I find the complete reversal of dietary guidelines interesting. Before, and for the two years after the transplant, it was water, water, water. Now it is 32 oz per day, and that includes the water in food.
Liked by Rosemary, Volunteer Mentor, Colleen Young, Connect Director, Ginger, Volunteer Mentor
@gaybinator, I'm sorry to hear about your husband's cancer. What a shame his derm wasn't better informed! You must feel so frustrated, among other things, of course. Keep us posted on his progress and please know people here are supportive.
Liked by Ginger, Volunteer Mentor
The PET scans have been clear since he started on Keytruda in June 2017. If it wasn't for all the damage done by surgeries and radiation before we started a systemic approach, he would be in fairly good shape. However, we tried everything else in an attempt to save the kidney.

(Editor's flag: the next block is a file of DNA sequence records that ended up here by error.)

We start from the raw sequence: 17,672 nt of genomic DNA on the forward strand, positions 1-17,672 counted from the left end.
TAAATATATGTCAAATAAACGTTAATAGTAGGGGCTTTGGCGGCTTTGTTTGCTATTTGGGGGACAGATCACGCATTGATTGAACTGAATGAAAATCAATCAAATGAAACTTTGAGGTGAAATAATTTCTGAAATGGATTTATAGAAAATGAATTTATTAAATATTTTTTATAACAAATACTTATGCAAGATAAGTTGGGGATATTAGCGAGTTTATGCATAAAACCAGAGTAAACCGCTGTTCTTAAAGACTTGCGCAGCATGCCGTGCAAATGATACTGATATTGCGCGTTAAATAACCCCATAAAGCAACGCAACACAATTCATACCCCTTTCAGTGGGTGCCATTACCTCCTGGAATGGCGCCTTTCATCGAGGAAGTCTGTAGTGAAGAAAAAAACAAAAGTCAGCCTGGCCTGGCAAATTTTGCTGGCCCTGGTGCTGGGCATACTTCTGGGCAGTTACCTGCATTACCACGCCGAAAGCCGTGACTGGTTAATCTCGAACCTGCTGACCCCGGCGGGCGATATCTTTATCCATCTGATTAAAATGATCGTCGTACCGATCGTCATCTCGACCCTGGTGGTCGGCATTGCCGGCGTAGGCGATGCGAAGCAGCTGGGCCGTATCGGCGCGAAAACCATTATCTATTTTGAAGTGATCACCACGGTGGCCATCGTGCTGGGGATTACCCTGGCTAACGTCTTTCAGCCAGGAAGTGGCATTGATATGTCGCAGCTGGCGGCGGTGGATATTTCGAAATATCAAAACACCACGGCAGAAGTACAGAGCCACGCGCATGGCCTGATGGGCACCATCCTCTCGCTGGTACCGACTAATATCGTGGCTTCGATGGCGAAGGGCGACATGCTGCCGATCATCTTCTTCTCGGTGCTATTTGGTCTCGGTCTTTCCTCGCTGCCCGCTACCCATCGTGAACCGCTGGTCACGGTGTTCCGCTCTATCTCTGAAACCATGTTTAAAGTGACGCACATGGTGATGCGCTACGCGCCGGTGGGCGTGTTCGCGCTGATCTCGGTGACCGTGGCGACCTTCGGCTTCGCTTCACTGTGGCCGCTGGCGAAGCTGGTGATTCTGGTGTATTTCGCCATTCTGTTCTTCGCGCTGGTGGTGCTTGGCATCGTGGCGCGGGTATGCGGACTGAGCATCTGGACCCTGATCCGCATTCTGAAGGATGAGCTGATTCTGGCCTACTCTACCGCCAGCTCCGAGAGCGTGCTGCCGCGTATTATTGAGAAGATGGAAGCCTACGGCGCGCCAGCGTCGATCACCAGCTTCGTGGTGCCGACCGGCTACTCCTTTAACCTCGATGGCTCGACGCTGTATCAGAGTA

In summer 2016, they discontinued the transplant drugs because the immuno-suppression was feeding the cancer. We knew it was only a matter of time before the kidney failed. He began dialysis in March 2017 and the Keytruda finished it off in June. I thank God for the Keytruda. He would be gone otherwise.
Liked by Rosemary, Volunteer Mentor, Ginger, Volunteer Mentor
@gaybinator, I'm so glad he's still here. And I'm glad you're here in this discussion.
@gaybinator Thank you for bringing up the importance of skin care after transplant. To lose a transplanted kidney because of the drugs used to keep it around, must be devastating. A tough place to be. I have met several people who have chosen dialysis over transplant, or who cannot be transplanted. My husband's transplant was almost three years ago, and it is a constant battle to get him to wear sunscreen. As a melanoma survivor, I know the value of vigilance.
Liked by Rosemary, Volunteer Mentor, JK, Volunteer Mentor
Depends on what is wrong with your kidneys. Polycystic disease can take years before it shows as a problem in your labs. My husband’s symptom was high blood pressure. A consult wouldn’t hurt.